The number of patent litigation cases filed in U.S. courts dropped in 2014, the first decrease in five years. That's according to a new report from PricewaterhouseCoopers.
"It's a sea change from the past, especially the last four years," said Chris Barry, a partner with PwC's forensic services practice and the lead author of the report. After patent lawsuits doubled since 2009 to more than 6,000, they dropped by 12 percent in 2014.
The report, which CNBC got an early look at, comes out Wednesday. It credits the Supreme Court's decision in Alice Corp. v. CLS Bank for much of the drop in patent litigation. The case, which was decided in June 2014, raised the bar for software patents, the sort that many nonpracticing entities (aka NPEs, or patent trolls) prey upon.
"We'll probably see this trend continue, and more dramatically," Barry said. That's because the case was concluded halfway through 2014, meaning a full year's worth of effects in 2015 should really show a big decline.
The increase in litigation action coincided with—though outpaced—a dramatic rise in the number of patents granted by the U.S. Patent and Trademark Office. Critics contend that regulators have become lax, approving too many patents with questionable specs.
Big tech companies like Apple and Amazon saw a decline in the number of lawsuits filed against them in 2014, according to data from Patexia. Apple was sued 44 times in 2014, 10 fewer than the previous year. And Amazon fielded only 29 patent lawsuits in 2014, down from 45 in 2013.
Lawsuits against and between big tech companies—for things like have led to calls for reform to the patent system. A number of bills have been introduced, but Congress has failed to pass any.
Barry said it's unlikely there will be significant patent reform now, because the Supreme Court's decision should help pave the way to minimize the reach and effect of vague and loose patents. "My sense is there might be less imperative to get that done," he said.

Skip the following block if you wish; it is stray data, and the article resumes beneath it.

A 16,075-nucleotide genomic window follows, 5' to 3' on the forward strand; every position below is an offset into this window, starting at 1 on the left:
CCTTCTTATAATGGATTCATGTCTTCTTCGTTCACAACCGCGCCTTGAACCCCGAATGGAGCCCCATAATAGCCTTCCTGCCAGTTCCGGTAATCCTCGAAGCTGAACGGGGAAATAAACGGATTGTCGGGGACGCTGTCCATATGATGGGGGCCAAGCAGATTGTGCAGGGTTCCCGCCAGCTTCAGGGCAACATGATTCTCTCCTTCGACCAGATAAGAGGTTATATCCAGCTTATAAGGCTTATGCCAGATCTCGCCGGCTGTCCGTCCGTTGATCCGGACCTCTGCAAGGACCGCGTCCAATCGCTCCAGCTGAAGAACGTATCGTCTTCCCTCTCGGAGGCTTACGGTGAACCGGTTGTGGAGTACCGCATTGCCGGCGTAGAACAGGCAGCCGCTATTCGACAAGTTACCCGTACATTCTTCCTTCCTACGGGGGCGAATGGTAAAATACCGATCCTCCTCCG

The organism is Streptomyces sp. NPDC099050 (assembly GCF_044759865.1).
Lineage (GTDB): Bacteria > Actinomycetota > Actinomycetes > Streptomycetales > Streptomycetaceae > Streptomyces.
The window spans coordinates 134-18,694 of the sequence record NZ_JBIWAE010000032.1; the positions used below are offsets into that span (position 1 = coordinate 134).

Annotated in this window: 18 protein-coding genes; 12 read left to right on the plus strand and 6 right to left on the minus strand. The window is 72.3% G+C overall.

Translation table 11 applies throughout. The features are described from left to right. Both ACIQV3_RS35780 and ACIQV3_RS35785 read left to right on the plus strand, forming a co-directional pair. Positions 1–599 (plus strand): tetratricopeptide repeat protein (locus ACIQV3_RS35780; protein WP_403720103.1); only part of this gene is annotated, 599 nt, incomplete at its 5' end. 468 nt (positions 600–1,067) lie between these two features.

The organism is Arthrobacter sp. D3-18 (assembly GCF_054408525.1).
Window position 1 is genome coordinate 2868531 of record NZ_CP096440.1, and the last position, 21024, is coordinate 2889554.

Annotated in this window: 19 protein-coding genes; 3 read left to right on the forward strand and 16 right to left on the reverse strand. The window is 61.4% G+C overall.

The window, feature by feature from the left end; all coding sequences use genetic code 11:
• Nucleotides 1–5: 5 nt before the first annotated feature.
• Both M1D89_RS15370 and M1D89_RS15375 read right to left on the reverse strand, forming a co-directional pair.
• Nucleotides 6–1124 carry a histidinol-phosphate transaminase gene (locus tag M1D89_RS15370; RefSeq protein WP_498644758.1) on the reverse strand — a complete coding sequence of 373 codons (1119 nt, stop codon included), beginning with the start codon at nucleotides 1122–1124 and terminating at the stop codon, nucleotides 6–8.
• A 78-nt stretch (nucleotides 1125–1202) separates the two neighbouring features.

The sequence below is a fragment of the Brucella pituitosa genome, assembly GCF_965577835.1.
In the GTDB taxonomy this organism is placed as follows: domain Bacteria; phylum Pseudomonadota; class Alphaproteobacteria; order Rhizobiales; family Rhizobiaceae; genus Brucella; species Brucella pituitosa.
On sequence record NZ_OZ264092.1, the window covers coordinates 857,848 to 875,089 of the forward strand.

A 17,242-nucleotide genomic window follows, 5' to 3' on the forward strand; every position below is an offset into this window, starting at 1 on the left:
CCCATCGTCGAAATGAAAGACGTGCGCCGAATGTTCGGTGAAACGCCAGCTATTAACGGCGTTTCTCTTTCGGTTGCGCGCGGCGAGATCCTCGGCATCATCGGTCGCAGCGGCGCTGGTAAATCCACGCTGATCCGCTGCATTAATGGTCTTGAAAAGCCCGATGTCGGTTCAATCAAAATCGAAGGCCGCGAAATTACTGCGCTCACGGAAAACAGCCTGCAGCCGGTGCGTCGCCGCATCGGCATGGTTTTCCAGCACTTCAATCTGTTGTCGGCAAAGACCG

As patent trolls reduced their number of lawsuits in 2014, they saw mixed success in their results. Even though overall median damages continued their downward slide, to $2.9 million for the 2010-14 period, damages going to patent trolls increased to $8.9 million in the same period.
In the cases that they won, patent trolls got 4.5 times more in damages than actual practicing entities (companies with patents who actually do real work).
Patent holders involved in a lawsuit should try to face a jury, if the case goes all the way to trial. Juries found in the patent holder's favor 75 percent of the time in 2014, according to the report. At the same time, juries handed out awards that were 31 times bigger on average compared to the median bench award. That is a massive difference.
The courts have become busy as the number of patent lawsuits clogged up the system over the past decade and it now takes an average of 2.4 years to reach that point. Still, only 3 percent of cases actually make it that far, Barry said. Most are settled and don't see the inside of a courtroom.
The report should be welcome news for those critics who say patent trolls are stifling American innovation and bemoan Congress' inactivity on patent reform. "There's still a lot of action around protecting intellectual property," Barry said. "However I think a lot of the more specious cases are being driven out of the system."